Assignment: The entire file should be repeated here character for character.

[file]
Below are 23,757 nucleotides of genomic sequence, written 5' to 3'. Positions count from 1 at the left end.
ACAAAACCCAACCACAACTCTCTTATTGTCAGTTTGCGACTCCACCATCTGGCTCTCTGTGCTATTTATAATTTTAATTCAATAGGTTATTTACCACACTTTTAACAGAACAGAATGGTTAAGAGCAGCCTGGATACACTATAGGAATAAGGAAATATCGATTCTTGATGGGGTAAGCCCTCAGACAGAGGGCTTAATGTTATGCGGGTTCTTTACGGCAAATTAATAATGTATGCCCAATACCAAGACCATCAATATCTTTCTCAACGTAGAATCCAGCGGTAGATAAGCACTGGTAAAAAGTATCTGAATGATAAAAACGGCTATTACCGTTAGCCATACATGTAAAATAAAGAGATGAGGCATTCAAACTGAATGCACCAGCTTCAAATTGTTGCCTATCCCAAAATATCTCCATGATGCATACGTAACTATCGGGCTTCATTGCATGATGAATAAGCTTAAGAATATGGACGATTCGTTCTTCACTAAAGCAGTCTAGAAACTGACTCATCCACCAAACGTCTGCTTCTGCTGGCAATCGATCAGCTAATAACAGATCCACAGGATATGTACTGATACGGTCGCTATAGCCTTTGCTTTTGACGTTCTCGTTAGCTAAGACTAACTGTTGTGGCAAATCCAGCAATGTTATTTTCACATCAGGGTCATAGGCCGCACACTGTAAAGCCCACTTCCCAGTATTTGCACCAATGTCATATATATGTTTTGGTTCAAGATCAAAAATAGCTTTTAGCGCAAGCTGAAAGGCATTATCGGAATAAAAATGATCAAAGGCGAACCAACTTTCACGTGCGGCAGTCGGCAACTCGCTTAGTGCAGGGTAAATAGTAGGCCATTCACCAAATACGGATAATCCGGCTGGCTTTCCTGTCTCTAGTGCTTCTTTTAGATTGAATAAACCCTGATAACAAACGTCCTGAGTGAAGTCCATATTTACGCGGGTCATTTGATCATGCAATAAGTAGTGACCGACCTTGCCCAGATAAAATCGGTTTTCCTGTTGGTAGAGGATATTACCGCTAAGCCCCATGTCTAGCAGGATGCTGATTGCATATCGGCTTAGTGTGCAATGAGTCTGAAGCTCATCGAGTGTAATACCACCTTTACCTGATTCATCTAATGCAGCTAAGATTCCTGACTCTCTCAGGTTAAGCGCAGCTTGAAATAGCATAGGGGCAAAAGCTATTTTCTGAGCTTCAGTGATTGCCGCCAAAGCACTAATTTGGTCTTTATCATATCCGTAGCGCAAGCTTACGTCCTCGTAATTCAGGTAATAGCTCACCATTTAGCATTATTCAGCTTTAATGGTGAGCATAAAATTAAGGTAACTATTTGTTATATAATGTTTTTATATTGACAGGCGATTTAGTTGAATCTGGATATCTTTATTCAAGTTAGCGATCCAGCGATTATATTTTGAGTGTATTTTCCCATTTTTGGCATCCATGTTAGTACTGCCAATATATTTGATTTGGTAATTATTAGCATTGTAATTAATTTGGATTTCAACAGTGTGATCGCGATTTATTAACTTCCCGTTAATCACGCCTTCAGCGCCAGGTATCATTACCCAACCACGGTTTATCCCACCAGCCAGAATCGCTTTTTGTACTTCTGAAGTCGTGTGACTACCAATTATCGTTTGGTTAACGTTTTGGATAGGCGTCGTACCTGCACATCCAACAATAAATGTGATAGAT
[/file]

Below are 23,757 nucleotides of genomic sequence, written 5' to 3'. Positions count from 1 at the left end.
ACAAAACCCAACCACAACTCTCTTATTGTCAGTTTGCGACTCCACCATCTGGCTCTCTGTGCTATTTATAATTTTAATTCAATAGGTTATTTACCACACTTTTAACAGAACAGAATGGTTAAGAGCAGCCTGGATACACTATAGGAATAAGGAAATATCGATTCTTGATGGGGTAAGCCCTCAGACAGAGGGCTTAATGTTATGCGGGTTCTTTACGGCAAATTAATAATGTATGCCCAATACCAAGACCATCAATATCTTTCTCAACGTAGAATCCAGCGGTAGATAAGCACTGGTAAAAAGTATCTGAATGATAAAAACGGCTATTACCGTTAGCCATACATGTAAAATAAAGAGATGAGGCATTCAAACTGAATGCACCAGCTTCAAATTGTTGCCTATCCCAAAATATCTCCATGATGCATACGTAACTATCGGGCTTCATTGCATGATGAATAAGCTTAAGAATATGGACGATTCGTTCTTCACTAAAGCAGTCTAGAAACTGACTCATCCACCAAACGTCTGCTTCTGCTGGCAATCGATCAGCTAATAACAGATCCACAGGATATGTACTGATACGGTCGCTATAGCCTTTGCTTTTGACGTTCTCGTTAGCTAAGACTAACTGTTGTGGCAAATCCAGCAATGTTATTTTCACATCAGGGTCATAGGCCGCACACTGTAAAGCCCACTTCCCAGTATTTGCACCAATGTCATATATATGTTTTGGTTCAAGATCAAAAATAGCTTTTAGCGCAAGCTGAAAGGCATTATCGGAATAAAAATGATCAAAGGCGAACCAACTTTCACGTGCGGCAGTCGGCAACTCGCTTAGTGCAGGGTAAATAGTAGGCCATTCACCAAATACGGATAATCCGGCTGGCTTTCCTGTCTCTAGTGCTTCTTTTAGATTGAATAAACCCTGATAACAAACGTCCTGAGTGAAGTCCATATTTACGCGGGTCATTTGATCATGCAATAAGTAGTGACCGACCTTGCCCAGATAAAATCGGTTTTCCTGTTGGTAGAGGATATTACCGCTAAGCCCCATGTCTAGCAGGATGCTGATTGCATATCGGCTTAGTGTGCAATGAGTCTGAAGCTCATCGAGTGTAATACCACCTTTACCTGATTCATCTAATGCAGCTAAGATTCCTGACTCTCTCAGGTTAAGCGCAGCTTGAAATAGCATAGGGGCAAAAGCTATTTTCTGAGCTTCAGTGATTGCCGCCAAAGCACTAATTTGGTCTTTATCATATCCGTAGCGCAAGCTTACGTCCTCGTAATTCAGGTAATAGCTCACCATTTAGCATTATTCAGCTTTAATGGTGAGCATAAAATTAAGGTAACTATTTGTTATATAATGTTTTTATATTGACAGGCGATTTAGTTGAATCTGGATATCTTTATTCAAGTTAGCGATCCAGCGATTATATTTTGAGTGTATTTTCCCATTTTTGGCATCCATGTTAGTACTGCCAATATATTTGATTTGGTAATTATTAGCATTGTAATTAATTTGGATTTCAACAGTGTGATCGCGATTTATTAACTTCCCGTTAATCACGCCTTCAGCGCCAGGTATCATTACCCAACCACGGTTTATCCCACCAGCCAGAATCGCTTTTTGTACTTCTGAAGTCGTGTGACTACCAATTATCGTTTGGTTAACGTTTTGGATAGGCGTCGTACCTGCACATCCAACAATAAATGTGATAGAT